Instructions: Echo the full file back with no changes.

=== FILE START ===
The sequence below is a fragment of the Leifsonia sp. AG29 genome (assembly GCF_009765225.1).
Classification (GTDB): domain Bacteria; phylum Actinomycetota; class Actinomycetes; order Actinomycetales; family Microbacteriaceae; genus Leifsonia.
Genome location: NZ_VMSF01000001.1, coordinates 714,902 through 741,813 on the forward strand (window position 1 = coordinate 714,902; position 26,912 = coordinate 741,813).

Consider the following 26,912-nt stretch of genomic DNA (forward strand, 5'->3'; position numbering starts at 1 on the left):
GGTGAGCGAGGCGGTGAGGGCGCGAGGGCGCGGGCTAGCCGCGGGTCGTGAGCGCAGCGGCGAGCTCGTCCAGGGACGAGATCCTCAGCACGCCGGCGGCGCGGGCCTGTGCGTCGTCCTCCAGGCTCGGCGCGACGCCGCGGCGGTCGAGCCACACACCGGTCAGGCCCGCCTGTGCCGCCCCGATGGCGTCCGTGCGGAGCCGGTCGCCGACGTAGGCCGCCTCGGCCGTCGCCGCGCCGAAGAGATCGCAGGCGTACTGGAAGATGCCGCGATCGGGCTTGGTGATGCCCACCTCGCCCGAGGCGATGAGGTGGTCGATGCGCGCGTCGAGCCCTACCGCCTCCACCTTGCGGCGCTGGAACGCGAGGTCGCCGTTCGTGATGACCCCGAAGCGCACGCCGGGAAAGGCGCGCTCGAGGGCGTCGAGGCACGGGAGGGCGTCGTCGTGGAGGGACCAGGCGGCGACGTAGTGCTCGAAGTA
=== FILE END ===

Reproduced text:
The sequence below is a fragment of the Leifsonia sp. AG29 genome (assembly GCF_009765225.1).
Classification (GTDB): domain Bacteria; phylum Actinomycetota; class Actinomycetes; order Actinomycetales; family Microbacteriaceae; genus Leifsonia.
Genome location: NZ_VMSF01000001.1, coordinates 714,902 through 741,813 on the forward strand (window position 1 = coordinate 714,902; position 26,912 = coordinate 741,813).

Consider the following 26,912-nt stretch of genomic DNA (forward strand, 5'->3'; position numbering starts at 1 on the left):
GGTGAGCGAGGCGGTGAGGGCGCGAGGGCGCGGGCTAGCCGCGGGTCGTGAGCGCAGCGGCGAGCTCGTCCAGGGACGAGATCCTCAGCACGCCGGCGGCGCGGGCCTGTGCGTCGTCCTCCAGGCTCGGCGCGACGCCGCGGCGGTCGAGCCACACACCGGTCAGGCCCGCCTGTGCCGCCCCGATGGCGTCCGTGCGGAGCCGGTCGCCGACGTAGGCCGCCTCGGCCGTCGCCGCGCCGAAGAGATCGCAGGCGTACTGGAAGATGCCGCGATCGGGCTTGGTGATGCCCACCTCGCCCGAGGCGATGAGGTGGTCGATGCGCGCGTCGAGCCCTACCGCCTCCACCTTGCGGCGCTGGAACGCGAGGTCGCCGTTCGTGATGACCCCGAAGCGCACGCCGGGAAAGGCGCGCTCGAGGGCGTCGAGGCACGGGAGGGCGTCGTCGTGGAGGGACCAGGCGGCGACGTAGTGCTCGAAGTA